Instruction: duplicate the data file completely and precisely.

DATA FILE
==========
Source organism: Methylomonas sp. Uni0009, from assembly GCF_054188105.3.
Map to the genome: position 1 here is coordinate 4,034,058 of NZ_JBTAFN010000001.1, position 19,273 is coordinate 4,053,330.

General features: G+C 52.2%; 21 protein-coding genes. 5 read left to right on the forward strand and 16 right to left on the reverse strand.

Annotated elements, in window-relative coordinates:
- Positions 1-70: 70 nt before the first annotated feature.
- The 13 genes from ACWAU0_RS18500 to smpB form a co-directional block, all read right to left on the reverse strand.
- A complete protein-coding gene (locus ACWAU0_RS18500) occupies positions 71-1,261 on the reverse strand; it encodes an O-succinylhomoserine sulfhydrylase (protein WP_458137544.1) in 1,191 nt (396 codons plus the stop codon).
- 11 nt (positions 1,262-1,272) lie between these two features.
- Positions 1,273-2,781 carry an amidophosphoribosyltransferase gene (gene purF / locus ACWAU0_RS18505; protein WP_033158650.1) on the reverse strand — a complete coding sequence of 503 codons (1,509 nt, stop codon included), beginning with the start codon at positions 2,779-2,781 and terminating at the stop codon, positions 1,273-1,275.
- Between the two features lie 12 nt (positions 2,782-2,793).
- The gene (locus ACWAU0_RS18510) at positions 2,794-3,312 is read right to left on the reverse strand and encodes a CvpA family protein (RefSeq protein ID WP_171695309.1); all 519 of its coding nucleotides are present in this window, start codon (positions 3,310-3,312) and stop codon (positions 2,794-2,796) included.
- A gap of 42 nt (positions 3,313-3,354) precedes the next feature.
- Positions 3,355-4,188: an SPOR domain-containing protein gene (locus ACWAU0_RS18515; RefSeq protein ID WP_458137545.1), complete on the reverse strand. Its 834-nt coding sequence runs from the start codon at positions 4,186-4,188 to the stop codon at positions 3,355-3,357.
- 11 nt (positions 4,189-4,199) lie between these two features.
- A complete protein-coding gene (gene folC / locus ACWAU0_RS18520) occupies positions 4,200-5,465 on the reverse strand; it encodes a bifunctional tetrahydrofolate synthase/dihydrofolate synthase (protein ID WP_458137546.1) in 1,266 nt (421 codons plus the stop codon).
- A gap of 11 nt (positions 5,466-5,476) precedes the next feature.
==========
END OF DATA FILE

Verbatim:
Source organism: Methylomonas sp. Uni0009, from assembly GCF_054188105.3.
Map to the genome: position 1 here is coordinate 4,034,058 of NZ_JBTAFN010000001.1, position 19,273 is coordinate 4,053,330.

General features: G+C 52.2%; 21 protein-coding genes. 5 read left to right on the forward strand and 16 right to left on the reverse strand.

Annotated elements, in window-relative coordinates:
- Positions 1-70: 70 nt before the first annotated feature.
- The 13 genes from ACWAU0_RS18500 to smpB form a co-directional block, all read right to left on the reverse strand.
- A complete protein-coding gene (locus ACWAU0_RS18500) occupies positions 71-1,261 on the reverse strand; it encodes an O-succinylhomoserine sulfhydrylase (protein WP_458137544.1) in 1,191 nt (396 codons plus the stop codon).
- 11 nt (positions 1,262-1,272) lie between these two features.
- Positions 1,273-2,781 carry an amidophosphoribosyltransferase gene (gene purF / locus ACWAU0_RS18505; protein WP_033158650.1) on the reverse strand — a complete coding sequence of 503 codons (1,509 nt, stop codon included), beginning with the start codon at positions 2,779-2,781 and terminating at the stop codon, positions 1,273-1,275.
- Between the two features lie 12 nt (positions 2,782-2,793).
- The gene (locus ACWAU0_RS18510) at positions 2,794-3,312 is read right to left on the reverse strand and encodes a CvpA family protein (RefSeq protein ID WP_171695309.1); all 519 of its coding nucleotides are present in this window, start codon (positions 3,310-3,312) and stop codon (positions 2,794-2,796) included.
- A gap of 42 nt (positions 3,313-3,354) precedes the next feature.
- Positions 3,355-4,188: an SPOR domain-containing protein gene (locus ACWAU0_RS18515; RefSeq protein ID WP_458137545.1), complete on the reverse strand. Its 834-nt coding sequence runs from the start codon at positions 4,186-4,188 to the stop codon at positions 3,355-3,357.
- 11 nt (positions 4,189-4,199) lie between these two features.
- A complete protein-coding gene (gene folC / locus ACWAU0_RS18520) occupies positions 4,200-5,465 on the reverse strand; it encodes a bifunctional tetrahydrofolate synthase/dihydrofolate synthase (protein ID WP_458137546.1) in 1,266 nt (421 codons plus the stop codon).
- A gap of 11 nt (positions 5,466-5,476) precedes the next feature.